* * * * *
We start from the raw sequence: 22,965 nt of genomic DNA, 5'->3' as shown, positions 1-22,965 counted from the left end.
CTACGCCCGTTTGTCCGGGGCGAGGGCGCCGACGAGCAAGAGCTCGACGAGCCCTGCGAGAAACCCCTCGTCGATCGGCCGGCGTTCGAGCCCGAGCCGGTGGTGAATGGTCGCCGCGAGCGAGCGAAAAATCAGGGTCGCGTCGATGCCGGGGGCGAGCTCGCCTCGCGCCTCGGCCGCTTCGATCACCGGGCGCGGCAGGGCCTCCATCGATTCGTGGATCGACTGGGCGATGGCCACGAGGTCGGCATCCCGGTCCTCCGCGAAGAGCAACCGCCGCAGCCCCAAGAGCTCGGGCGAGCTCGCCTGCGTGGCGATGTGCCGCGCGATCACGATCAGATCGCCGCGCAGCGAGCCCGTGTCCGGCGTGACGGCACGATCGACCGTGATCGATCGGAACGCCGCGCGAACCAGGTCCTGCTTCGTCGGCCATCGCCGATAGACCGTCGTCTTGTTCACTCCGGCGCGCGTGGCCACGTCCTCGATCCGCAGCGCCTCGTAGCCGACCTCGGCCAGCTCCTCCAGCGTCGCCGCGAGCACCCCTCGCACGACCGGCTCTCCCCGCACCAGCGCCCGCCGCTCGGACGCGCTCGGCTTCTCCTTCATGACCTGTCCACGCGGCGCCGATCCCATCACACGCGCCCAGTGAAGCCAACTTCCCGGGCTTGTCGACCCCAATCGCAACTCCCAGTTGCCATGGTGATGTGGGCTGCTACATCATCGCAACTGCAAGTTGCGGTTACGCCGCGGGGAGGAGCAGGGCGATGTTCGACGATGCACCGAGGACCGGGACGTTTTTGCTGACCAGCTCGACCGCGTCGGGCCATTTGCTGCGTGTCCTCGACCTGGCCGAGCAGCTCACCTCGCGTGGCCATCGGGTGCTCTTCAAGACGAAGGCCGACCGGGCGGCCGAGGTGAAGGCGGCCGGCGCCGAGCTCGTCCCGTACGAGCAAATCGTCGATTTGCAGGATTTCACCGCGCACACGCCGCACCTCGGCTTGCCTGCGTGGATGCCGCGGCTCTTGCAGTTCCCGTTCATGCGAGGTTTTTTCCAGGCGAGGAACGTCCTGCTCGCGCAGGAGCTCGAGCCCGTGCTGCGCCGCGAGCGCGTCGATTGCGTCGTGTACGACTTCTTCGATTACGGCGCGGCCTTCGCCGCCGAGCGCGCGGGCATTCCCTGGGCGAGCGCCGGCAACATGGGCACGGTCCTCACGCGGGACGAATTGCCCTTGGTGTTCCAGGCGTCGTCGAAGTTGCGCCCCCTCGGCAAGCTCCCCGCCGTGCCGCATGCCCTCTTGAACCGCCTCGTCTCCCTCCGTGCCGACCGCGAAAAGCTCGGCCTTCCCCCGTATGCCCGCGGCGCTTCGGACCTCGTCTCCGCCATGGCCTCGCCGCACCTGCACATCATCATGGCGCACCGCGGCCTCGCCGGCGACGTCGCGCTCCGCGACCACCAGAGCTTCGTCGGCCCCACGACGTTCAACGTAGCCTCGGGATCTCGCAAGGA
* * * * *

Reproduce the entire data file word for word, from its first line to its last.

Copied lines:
We start from the raw sequence: 22,965 nt of genomic DNA, 5'->3' as shown, positions 1-22,965 counted from the left end.
CTACGCCCGTTTGTCCGGGGCGAGGGCGCCGACGAGCAAGAGCTCGACGAGCCCTGCGAGAAACCCCTCGTCGATCGGCCGGCGTTCGAGCCCGAGCCGGTGGTGAATGGTCGCCGCGAGCGAGCGAAAAATCAGGGTCGCGTCGATGCCGGGGGCGAGCTCGCCTCGCGCCTCGGCCGCTTCGATCACCGGGCGCGGCAGGGCCTCCATCGATTCGTGGATCGACTGGGCGATGGCCACGAGGTCGGCATCCCGGTCCTCCGCGAAGAGCAACCGCCGCAGCCCCAAGAGCTCGGGCGAGCTCGCCTGCGTGGCGATGTGCCGCGCGATCACGATCAGATCGCCGCGCAGCGAGCCCGTGTCCGGCGTGACGGCACGATCGACCGTGATCGATCGGAACGCCGCGCGAACCAGGTCCTGCTTCGTCGGCCATCGCCGATAGACCGTCGTCTTGTTCACTCCGGCGCGCGTGGCCACGTCCTCGATCCGCAGCGCCTCGTAGCCGACCTCGGCCAGCTCCTCCAGCGTCGCCGCGAGCACCCCTCGCACGACCGGCTCTCCCCGCACCAGCGCCCGCCGCTCGGACGCGCTCGGCTTCTCCTTCATGACCTGTCCACGCGGCGCCGATCCCATCACACGCGCCCAGTGAAGCCAACTTCCCGGGCTTGTCGACCCCAATCGCAACTCCCAGTTGCCATGGTGATGTGGGCTGCTACATCATCGCAACTGCAAGTTGCGGTTACGCCGCGGGGAGGAGCAGGGCGATGTTCGACGATGCACCGAGGACCGGGACGTTTTTGCTGACCAGCTCGACCGCGTCGGGCCATTTGCTGCGTGTCCTCGACCTGGCCGAGCAGCTCACCTCGCGTGGCCATCGGGTGCTCTTCAAGACGAAGGCCGACCGGGCGGCCGAGGTGAAGGCGGCCGGCGCCGAGCTCGTCCCGTACGAGCAAATCGTCGATTTGCAGGATTTCACCGCGCACACGCCGCACCTCGGCTTGCCTGCGTGGATGCCGCGGCTCTTGCAGTTCCCGTTCATGCGAGGTTTTTTCCAGGCGAGGAACGTCCTGCTCGCGCAGGAGCTCGAGCCCGTGCTGCGCCGCGAGCGCGTCGATTGCGTCGTGTACGACTTCTTCGATTACGGCGCGGCCTTCGCCGCCGAGCGCGCGGGCATTCCCTGGGCGAGCGCCGGCAACATGGGCACGGTCCTCACGCGGGACGAATTGCCCTTGGTGTTCCAGGCGTCGTCGAAGTTGCGCCCCCTCGGCAAGCTCCCCGCCGTGCCGCATGCCCTCTTGAACCGCCTCGTCTCCCTCCGTGCCGACCGCGAAAAGCTCGGCCTTCCCCCGTATGCCCGCGGCGCTTCGGACCTCGTCTCCGCCATGGCCTCGCCGCACCTGCACATCATCATGGCGCACCGCGGCCTCGCCGGCGACGTCGCGCTCCGCGACCACCAGAGCTTCGTCGGCCCCACGACGTTCAACGTAGCCTCGGGATCTCGCAAGGA